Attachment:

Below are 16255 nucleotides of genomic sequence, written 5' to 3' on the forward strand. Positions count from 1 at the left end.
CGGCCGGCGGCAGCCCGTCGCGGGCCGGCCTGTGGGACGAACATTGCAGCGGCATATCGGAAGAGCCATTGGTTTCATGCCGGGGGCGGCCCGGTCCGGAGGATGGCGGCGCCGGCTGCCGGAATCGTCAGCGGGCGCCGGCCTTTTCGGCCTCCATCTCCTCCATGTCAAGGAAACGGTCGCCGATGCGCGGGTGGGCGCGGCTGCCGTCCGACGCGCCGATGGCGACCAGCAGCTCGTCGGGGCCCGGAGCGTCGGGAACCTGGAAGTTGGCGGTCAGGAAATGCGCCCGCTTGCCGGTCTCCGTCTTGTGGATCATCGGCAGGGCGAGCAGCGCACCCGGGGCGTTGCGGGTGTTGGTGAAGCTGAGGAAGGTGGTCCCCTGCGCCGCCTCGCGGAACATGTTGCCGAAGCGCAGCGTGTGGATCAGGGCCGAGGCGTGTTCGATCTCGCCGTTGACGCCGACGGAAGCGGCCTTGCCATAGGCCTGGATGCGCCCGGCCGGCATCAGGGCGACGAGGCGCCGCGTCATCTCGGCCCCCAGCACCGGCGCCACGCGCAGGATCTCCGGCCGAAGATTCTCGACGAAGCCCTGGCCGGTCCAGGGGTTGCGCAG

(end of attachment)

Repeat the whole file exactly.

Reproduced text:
Below are 16255 nucleotides of genomic sequence, written 5' to 3' on the forward strand. Positions count from 1 at the left end.
CGGCCGGCGGCAGCCCGTCGCGGGCCGGCCTGTGGGACGAACATTGCAGCGGCATATCGGAAGAGCCATTGGTTTCATGCCGGGGGCGGCCCGGTCCGGAGGATGGCGGCGCCGGCTGCCGGAATCGTCAGCGGGCGCCGGCCTTTTCGGCCTCCATCTCCTCCATGTCAAGGAAACGGTCGCCGATGCGCGGGTGGGCGCGGCTGCCGTCCGACGCGCCGATGGCGACCAGCAGCTCGTCGGGGCCCGGAGCGTCGGGAACCTGGAAGTTGGCGGTCAGGAAATGCGCCCGCTTGCCGGTCTCCGTCTTGTGGATCATCGGCAGGGCGAGCAGCGCACCCGGGGCGTTGCGGGTGTTGGTGAAGCTGAGGAAGGTGGTCCCCTGCGCCGCCTCGCGGAACATGTTGCCGAAGCGCAGCGTGTGGATCAGGGCCGAGGCGTGTTCGATCTCGCCGTTGACGCCGACGGAAGCGGCCTTGCCATAGGCCTGGATGCGCCCGGCCGGCATCAGGGCGACGAGGCGCCGCGTCATCTCGGCCCCCAGCACCGGCGCCACGCGCAGGATCTCCGGCCGAAGATTCTCGACGAAGCCCTGGCCGGTCCAGGGGTTGCGCAG